Dyslexia Friendly Storytelling

child-writing

A couple of weeks ago, the BBC launched this year’s 500 Words competition. 500 Words is a writing competition for children between 5 and 13 years old. Each entrant submits one story of up to 500 words. The three winners in each age category win either their own height in books, the Duchess of Cornwall’s height in books (5’6”), or DJ Chris Evans’ height in books (6’2”).

Entries are judged on

  • originality
  • plot
  • characterisation
  • language

Crucially, entries are not judged on spelling, punctuation or grammar. In fact, the official rules say that entries are judged “without regard” for these potential stumbling blocks for young dyslexic writers.

Entries are also submitted by copying or typing into an online text box. A helpful adult is supposed to do this bit, and to fill out the rest of the online entry form for the child. That removes another potential barrier for children with dyslexia – dodgy handwriting.

Chris Evans started the competition in 2011 while he was a DJ at Radio 2. He had a vision of inspiring a love of reading and writing in all children, regardless of their abilities and challenges. The competition has been a huge success: 800,000 stories have been submitted in the eight years it has been running.

My nieces have provided some of those stories. One of my nieces, Susannah, is dyslexic, like me, and faces the typical struggles with handwriting and spelling. (Her typing skills are very good, though.) This competition gives her a chance to express her creativity without unnecessary barriers.

Many great writers were dyslexic, or are believed to have been. (Dyslexia wasn’t well understood when W B Yeats and F Scott Fitzgerald were around.) There are also successful dyslexic writers today. I’m an author and freelance writer who’s mildly dyslexic. I would love to see more children with dyslexia enjoying writing without feeling intimidated.

If you are between 5 and 13, or you know a budding author who is, here is the link to the 500 Words competition. Entries must be in by 7pm on Friday 8th of March.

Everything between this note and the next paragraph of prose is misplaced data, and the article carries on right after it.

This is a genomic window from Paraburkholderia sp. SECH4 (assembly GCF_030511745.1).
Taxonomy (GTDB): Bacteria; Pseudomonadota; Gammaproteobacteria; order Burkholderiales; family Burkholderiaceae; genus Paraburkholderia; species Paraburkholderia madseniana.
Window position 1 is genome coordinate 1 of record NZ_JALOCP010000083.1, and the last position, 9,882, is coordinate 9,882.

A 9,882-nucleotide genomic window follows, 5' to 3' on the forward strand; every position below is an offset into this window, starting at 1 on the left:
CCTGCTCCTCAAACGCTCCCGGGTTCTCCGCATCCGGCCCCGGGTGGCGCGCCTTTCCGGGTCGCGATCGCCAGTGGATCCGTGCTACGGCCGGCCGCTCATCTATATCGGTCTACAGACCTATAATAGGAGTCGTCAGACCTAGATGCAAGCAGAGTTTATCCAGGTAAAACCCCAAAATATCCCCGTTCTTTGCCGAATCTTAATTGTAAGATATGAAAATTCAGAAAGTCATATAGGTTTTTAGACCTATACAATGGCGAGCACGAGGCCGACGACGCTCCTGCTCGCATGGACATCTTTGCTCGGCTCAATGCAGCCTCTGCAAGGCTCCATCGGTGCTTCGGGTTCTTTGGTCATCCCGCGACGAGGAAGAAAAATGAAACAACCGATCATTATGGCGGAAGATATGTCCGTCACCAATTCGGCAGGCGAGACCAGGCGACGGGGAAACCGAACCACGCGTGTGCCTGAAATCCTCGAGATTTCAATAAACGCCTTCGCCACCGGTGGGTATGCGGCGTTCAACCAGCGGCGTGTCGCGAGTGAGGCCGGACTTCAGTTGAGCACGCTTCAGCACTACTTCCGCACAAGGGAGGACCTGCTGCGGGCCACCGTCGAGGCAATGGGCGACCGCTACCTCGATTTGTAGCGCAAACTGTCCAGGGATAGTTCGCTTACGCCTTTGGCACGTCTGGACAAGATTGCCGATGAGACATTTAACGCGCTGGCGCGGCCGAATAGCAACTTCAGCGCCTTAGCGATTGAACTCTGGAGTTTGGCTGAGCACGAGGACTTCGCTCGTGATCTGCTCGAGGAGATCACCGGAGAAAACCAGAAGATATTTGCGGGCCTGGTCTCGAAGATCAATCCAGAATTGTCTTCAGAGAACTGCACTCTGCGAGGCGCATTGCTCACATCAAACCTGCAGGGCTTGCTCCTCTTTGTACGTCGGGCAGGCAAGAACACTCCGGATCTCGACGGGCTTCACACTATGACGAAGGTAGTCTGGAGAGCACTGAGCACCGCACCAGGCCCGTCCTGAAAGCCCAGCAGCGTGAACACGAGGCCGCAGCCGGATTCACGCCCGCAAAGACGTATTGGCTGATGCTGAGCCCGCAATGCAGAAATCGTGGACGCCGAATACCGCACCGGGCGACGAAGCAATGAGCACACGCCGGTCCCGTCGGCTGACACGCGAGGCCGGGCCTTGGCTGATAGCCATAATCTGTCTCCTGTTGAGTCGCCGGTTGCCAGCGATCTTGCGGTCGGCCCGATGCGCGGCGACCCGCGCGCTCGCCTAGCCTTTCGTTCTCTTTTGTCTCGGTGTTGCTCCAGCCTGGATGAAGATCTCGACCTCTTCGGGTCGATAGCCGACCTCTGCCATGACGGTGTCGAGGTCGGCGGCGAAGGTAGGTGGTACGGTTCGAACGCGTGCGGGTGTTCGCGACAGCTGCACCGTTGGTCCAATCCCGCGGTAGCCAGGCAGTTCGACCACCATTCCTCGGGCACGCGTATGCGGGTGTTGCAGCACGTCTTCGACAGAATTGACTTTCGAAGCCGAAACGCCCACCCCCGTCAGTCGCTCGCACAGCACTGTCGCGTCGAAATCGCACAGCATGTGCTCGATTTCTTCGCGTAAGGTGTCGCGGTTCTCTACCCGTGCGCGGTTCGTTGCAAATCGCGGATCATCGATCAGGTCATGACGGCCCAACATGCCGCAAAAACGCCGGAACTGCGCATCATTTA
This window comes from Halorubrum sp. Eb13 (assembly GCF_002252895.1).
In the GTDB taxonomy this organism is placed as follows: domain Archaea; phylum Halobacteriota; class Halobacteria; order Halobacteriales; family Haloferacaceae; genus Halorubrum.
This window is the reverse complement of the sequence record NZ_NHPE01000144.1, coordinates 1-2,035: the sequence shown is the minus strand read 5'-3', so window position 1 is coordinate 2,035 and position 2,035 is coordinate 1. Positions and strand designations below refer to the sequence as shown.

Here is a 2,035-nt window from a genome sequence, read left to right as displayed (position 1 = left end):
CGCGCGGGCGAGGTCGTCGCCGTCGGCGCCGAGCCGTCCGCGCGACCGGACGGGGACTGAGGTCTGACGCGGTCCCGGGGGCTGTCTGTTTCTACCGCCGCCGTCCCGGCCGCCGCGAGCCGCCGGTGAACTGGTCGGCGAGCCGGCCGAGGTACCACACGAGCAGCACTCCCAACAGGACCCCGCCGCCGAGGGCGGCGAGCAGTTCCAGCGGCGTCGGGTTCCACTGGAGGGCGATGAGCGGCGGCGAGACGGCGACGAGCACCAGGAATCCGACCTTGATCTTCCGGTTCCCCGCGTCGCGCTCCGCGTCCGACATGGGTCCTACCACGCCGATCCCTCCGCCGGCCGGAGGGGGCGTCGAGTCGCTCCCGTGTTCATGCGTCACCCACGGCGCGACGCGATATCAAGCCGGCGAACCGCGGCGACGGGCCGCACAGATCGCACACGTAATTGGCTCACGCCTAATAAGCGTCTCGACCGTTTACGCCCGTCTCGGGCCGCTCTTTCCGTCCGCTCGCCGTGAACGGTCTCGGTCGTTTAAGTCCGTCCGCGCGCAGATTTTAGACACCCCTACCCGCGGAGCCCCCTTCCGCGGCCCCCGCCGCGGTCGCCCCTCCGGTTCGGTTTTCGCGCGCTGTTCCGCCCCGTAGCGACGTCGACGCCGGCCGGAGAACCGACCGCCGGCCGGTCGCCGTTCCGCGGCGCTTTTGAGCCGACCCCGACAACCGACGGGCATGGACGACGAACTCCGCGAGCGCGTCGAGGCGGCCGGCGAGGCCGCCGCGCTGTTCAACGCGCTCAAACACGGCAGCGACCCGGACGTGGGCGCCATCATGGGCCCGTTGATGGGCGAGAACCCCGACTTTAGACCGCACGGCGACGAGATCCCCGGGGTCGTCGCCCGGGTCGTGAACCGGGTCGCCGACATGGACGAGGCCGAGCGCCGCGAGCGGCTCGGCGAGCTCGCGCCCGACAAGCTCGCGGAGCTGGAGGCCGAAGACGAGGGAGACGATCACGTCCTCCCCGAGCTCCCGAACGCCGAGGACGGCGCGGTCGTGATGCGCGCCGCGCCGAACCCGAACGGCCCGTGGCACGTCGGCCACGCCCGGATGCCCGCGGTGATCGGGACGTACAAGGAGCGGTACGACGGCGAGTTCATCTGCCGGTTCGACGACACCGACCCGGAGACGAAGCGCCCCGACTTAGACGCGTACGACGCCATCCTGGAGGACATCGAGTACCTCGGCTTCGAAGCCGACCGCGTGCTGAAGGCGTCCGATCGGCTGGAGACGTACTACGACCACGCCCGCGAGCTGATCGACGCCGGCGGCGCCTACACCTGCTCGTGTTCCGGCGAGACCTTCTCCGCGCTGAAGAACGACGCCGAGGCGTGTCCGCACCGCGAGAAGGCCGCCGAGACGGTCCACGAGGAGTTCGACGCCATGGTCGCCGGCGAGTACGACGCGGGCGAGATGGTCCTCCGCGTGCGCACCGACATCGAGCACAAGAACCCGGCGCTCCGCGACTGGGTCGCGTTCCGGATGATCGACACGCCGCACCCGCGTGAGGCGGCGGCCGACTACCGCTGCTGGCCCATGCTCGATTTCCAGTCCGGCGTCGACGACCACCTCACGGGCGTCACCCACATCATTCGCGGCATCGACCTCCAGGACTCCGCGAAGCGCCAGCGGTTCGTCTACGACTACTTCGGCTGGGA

Karen Murdarasi

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Dyslexia doesn’t deserve to be devalued

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Having recently read via multiple sources (notably The Times Education Supplement and The Telegraph) that a couple of English councils view dyslexia assessments as ‘scientifically questionable’ and opt not to distinguish between those who are dyslexic and those who find it difficult to read, I was hugely disappointed.  Not least because it raises several problematic questions but it also poses difficulties for those who are affected by this policy. 

While some people may question why I would want to concern myself with a problem confined to a small number of English councils, particular ways of thinking – good and bad – are not limited to or by particular locations.  Although it might not be an issue facing the people of Scotland, that doesn’t mean it shouldn’t be talked about.  Don’t get me wrong, there are arguments both for and against assessments for dyslexia depending on whether an individual finds the “label” helpful, something I’ve written about previously.  But I think there’s a particular danger in calling a neurological difference questionable.  Although it does not appear to be readily apparent, could the logic that has been applied to arguments against the validity of dyslexia not be applied to other learning differences, neurological or otherwise?  If so, where is the line drawn?  And if not, why has dyslexia been singled out?  

This blog often discusses how dyslexia is much more than a difficulty with reading.  By amalgamating those who have dyslexia with those who find learning to read tricky, one would be potentially damaging the self-esteem of both groups of learners and undermining their struggles thus crushing their desire to learn and obstructing them from fulfilling their potential. By challenging the existence of dyslexia, those with this learning difference could also lose the ability to have something to attribute their need to learn differently, therefore reducing acceptance and legitimising needless stigma.  On a related note, children without access to assessments are being denied a potentially helpful identifier in that label.  The ‘label’ may help them to find others with dyslexia like Jamie Oliver and Holly Willoughby to whom they can aspire. Furthermore, by saying that dyslexia is ‘scientifically questionable’, it risks devaluing not only the needs of those learners, but also those who work to make sure those needs are met; namely, teachers, teaching assistants and additional support needs specialists.  

Ultimately though, what is being said about those who have dyslexia?  That their difficulties should cease to be acknowledged?  Why should educational provision and perhaps even access to specialist support, be dependent on which council a school is affiliated with and therefore become a postcode lottery?  All learners, irrespective of their learning differences, need support and positivity to thrive.  By denying the existence of dyslexia, some people are not being supported, and even more could be denied positive learning environments and experiences, which could only be to the detriment of the people concerned, those who care for and support them and society as a whole. 

Gemma Bryant

Volunteer Blogger